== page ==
crisis really passed? Many classes have continued in faculty
homes and community schools and church-
A MEETING on April 19 set the strike es, although they have been disrupted
into motion. Spurred by threats of federal occasionally by strikers. A series of fire-
Sae Police snare
two arema residents
t "
In major LSD bust
By GORDON ATCHESON The State Police, assisted by city and
Two area residents were arraigned yes- county law officers, arrested the duo
terday on charges of possession and sale Tuesday night at the Maple Village
of 50,000 pills of LSD, worth nearly $50,000. Shopping Center. They were caught while
The two were arrested following an ex- removing the LSD from a car trunk.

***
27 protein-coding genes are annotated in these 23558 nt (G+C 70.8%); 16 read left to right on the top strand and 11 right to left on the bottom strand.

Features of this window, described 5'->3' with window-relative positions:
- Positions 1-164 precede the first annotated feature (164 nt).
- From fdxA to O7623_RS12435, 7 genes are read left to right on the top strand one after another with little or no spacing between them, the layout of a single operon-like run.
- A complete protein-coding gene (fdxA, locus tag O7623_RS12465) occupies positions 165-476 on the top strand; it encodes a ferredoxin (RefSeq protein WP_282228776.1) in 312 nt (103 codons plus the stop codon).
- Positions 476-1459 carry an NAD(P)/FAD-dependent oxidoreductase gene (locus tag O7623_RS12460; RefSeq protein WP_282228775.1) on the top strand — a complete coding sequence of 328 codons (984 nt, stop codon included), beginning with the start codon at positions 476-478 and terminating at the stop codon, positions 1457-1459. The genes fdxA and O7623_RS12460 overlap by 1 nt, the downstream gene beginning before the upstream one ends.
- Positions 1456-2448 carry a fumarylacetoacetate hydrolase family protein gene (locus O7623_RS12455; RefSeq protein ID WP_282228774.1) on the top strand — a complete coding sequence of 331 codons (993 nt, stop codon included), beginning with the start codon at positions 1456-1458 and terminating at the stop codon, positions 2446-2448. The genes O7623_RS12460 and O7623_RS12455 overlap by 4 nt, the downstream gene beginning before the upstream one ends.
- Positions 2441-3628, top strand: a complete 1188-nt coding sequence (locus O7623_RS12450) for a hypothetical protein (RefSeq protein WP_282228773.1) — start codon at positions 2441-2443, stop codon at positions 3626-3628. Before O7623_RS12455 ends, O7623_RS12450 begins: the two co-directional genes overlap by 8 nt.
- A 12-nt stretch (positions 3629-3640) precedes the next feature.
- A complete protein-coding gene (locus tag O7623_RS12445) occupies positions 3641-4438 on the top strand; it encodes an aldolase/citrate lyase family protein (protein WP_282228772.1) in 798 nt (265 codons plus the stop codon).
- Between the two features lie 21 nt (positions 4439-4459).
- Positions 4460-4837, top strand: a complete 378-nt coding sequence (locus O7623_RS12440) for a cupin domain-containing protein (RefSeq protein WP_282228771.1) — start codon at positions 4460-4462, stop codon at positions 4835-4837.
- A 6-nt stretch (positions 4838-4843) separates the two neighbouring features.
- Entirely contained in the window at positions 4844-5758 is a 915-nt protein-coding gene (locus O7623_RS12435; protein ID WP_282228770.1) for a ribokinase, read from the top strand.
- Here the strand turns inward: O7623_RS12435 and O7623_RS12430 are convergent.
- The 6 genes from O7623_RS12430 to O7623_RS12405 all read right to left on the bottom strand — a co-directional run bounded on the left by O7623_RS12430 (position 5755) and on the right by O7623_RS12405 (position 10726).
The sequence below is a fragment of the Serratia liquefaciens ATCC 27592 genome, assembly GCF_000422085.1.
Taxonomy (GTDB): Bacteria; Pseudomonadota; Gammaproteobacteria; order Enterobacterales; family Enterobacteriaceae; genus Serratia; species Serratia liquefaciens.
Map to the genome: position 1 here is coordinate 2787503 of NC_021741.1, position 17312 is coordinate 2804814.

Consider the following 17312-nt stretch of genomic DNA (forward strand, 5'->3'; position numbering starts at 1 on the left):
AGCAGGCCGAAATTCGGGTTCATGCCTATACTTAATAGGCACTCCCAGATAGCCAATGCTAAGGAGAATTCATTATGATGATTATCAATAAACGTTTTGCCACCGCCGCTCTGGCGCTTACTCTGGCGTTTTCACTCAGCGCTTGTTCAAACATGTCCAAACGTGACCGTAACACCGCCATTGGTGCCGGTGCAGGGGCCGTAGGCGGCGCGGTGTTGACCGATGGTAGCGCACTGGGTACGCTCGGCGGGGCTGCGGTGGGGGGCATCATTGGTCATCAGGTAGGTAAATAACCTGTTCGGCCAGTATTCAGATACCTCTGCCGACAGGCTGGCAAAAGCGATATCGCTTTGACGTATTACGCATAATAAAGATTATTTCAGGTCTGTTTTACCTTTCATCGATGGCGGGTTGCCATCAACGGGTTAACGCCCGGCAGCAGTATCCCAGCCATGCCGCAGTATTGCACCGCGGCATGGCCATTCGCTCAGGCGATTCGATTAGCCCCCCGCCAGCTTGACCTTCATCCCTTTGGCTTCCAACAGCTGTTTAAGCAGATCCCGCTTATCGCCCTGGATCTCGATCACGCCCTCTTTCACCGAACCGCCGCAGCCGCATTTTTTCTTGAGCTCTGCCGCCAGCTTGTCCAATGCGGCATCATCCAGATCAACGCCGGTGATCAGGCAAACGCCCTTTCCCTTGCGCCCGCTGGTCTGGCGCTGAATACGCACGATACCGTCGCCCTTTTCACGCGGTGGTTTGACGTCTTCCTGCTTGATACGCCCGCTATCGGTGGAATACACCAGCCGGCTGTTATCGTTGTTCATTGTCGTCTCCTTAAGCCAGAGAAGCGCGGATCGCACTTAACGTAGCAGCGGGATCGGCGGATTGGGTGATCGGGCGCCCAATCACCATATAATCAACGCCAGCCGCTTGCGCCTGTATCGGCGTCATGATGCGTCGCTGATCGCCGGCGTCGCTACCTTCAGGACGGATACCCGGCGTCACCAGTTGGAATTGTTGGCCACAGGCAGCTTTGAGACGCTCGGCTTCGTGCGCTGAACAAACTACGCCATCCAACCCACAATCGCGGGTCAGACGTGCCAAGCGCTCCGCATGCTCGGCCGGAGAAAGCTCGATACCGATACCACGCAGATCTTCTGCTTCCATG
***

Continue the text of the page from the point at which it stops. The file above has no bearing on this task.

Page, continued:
tensive investigation by State Police in- Undercover agents have been investigat-
telligence agents. ing the operation since March. Assistant
Diane Stoffer, a Lodi resident, and County Prosecutor Lynwood Noah said
Gregory Small of Chelsea are being held Stoffer and Small supplied a large portion
on $60,000 and $35,000 bond respectively. of the LSD sold within Washtenaw county.
The police have charged Stoffer with six City Police Chief Walter Krasny in-
counts of selling LSD. She appeared before dicated Ann Arbor police officers had
14th District Court Judge Robert Fink. been directly involved in the investigation.

bombings on campus, renounced by the
strikers, served to raise the tension even
higher.
MANY OF TlHE strikers were low in-
come and minority students who had been
recruited in an Antioch affirmative action
program called New Directions.
They also demanded that New Direc-